Americans tend to oppose the Affordable Care Act, but most people say that the law has not had an impact on them
While many Americans (43% in the most recent Economist/YouGov Poll) say they want the Affordable Care Act repealed, most Americans aren’t exactly sure how the law affects them personally. And they admit to hearing a drumbeat of negative news about Obamacare from both the news media and their friends and relatives.
Most Americans are hearing mostly negative information about the ACA. Only 8% say they have heard mostly positive news about the law from the media. Discussions about the new law with friends and family have been only marginally more positive.
Democrats are one and a half times as likely to have had discussions that focus on the positive than to have talked about the negative aspects of the law. Republicans have held very different conversations: 77% of them say their discussions with friends and family about Obamacare have been mostly negative. Assessment of news coverage about the law is uniformly negative by partisans on both sides.
Of course, much news coverage in the last six months has been about the problems at healthcare.gov. Although many people have used the site successfully in recent months, perceptions of it are still not positive. Some of that is because there are people who tried to use the site in October and November, before it was fixed, and never went back. Just as many people last used healthcare.gov in October and November, when the site had serious problems, as have gone to it in the last six weeks when enrollments soared.
In the last few weeks, about a third of users have expressed a positive opinion. However, half remain negative. And only one in four Americans overall call the health care law a success.
When Americans are asked about their own experiences with the law, most admit it hasn’t impacted them – or that they aren’t sure if there has been an impact yet. But those who say they have been affected are negative.
How Americans assess the law’s impact on them has a partisan tinge. More Republicans (41%) than Democrats (27%) claim the law has affected them. And nearly all Republicans who report an impact say it has been negative. Democrats are more likely to say the impact was positive. By more than four to one, liberals claim to have been affected positively, while by eighteen to one, conservatives say the law has made their lives worse.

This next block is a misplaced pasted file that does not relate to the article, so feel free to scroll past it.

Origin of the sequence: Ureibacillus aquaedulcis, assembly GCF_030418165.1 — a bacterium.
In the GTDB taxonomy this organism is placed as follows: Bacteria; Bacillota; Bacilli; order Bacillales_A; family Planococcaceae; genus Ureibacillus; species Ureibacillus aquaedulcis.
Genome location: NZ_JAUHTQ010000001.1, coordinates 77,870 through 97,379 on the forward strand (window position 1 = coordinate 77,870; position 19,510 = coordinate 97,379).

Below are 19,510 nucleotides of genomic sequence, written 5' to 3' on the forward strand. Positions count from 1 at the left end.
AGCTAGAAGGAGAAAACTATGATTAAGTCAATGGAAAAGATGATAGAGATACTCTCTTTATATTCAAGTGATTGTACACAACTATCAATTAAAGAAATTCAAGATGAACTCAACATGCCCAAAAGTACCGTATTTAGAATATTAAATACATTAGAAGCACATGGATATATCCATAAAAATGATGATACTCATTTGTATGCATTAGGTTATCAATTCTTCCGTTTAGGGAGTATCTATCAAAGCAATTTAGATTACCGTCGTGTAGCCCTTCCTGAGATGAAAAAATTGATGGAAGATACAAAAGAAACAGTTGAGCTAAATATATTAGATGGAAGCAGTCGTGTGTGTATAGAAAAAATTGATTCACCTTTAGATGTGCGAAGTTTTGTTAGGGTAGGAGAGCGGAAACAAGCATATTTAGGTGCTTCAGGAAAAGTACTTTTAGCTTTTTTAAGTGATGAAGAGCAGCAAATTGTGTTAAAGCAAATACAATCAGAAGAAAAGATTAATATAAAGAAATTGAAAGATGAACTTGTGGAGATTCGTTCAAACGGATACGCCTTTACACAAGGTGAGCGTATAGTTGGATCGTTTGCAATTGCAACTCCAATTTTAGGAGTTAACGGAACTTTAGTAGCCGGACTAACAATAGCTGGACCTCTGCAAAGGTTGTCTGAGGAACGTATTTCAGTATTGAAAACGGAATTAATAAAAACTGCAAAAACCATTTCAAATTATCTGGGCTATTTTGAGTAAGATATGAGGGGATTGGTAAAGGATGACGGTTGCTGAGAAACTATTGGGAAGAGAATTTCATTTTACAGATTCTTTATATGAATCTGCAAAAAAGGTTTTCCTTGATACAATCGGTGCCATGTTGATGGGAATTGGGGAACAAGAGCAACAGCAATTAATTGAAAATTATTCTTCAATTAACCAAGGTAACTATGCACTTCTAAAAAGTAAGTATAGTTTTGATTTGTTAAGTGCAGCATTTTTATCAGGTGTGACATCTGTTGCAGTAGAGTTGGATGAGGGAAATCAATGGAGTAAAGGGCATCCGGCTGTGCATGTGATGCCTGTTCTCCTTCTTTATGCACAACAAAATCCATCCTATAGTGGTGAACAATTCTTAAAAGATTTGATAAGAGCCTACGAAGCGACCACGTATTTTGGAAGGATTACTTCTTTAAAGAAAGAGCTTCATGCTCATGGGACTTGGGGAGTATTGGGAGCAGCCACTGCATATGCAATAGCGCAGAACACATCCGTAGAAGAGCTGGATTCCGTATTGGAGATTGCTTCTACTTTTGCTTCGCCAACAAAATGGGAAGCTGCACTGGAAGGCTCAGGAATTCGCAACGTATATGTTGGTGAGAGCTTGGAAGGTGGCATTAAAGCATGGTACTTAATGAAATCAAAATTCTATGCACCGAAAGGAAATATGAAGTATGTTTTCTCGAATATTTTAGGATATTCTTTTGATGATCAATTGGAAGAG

Younger adults are slightly more likely to say they are doing better than worse under the ACA, while those 65 and older overwhelmingly say things are worse.
When people are asked to explain how they have been personally affected, it is sometimes hard to sort out what has changed because of the ACA, what is the result of normal insurance company or employer decisions, and what is just a person’s general feelings about the law. Some report increases in premiums and co-pays which may or may not be directly tied to the law, other talk about increases in taxes. Older adults who said they were affected complained about Medicare changes.
There were a number of more specific ACA complaints. Several mentioned employers moving people to Obamacare because of costs. Some said employers wouldn’t hire people because of the health care coverage requirement. Others noted the differences in their old plans and their new ones in coverage, deductibles and costs. Some objected to being required to buy insurance. A few noted that their old doctors were no longer available.
Those who said their lives had been made better by the ACA paint a completely different picture. A number point out that they now have insurance coverage – and can afford it. Several young adults mentioned being able to stay on parents’ plans; others noted they didn’t have to worry about pre-existing conditions.
The Republican-controlled House has taken nearly 50 votes to repeal Obamacare since it passed in 2010. While a majority of Americans expect the ACA will be repealed, there is no consensus on what will follow. Less than a third say it will be replaced with something better. More, 40%, don’t expect anything to change.
While Democrats and Republicans differ dramatically on what they want to happen (77% of Republicans want the law repealed; half of Democrats want it expanded), their expectations are fairly similar. Just about a third of both Republicans and Democrats think the law will be repealed and replaced with something better.
Full results can be found here.
Economist/YouGov poll archives can be found here.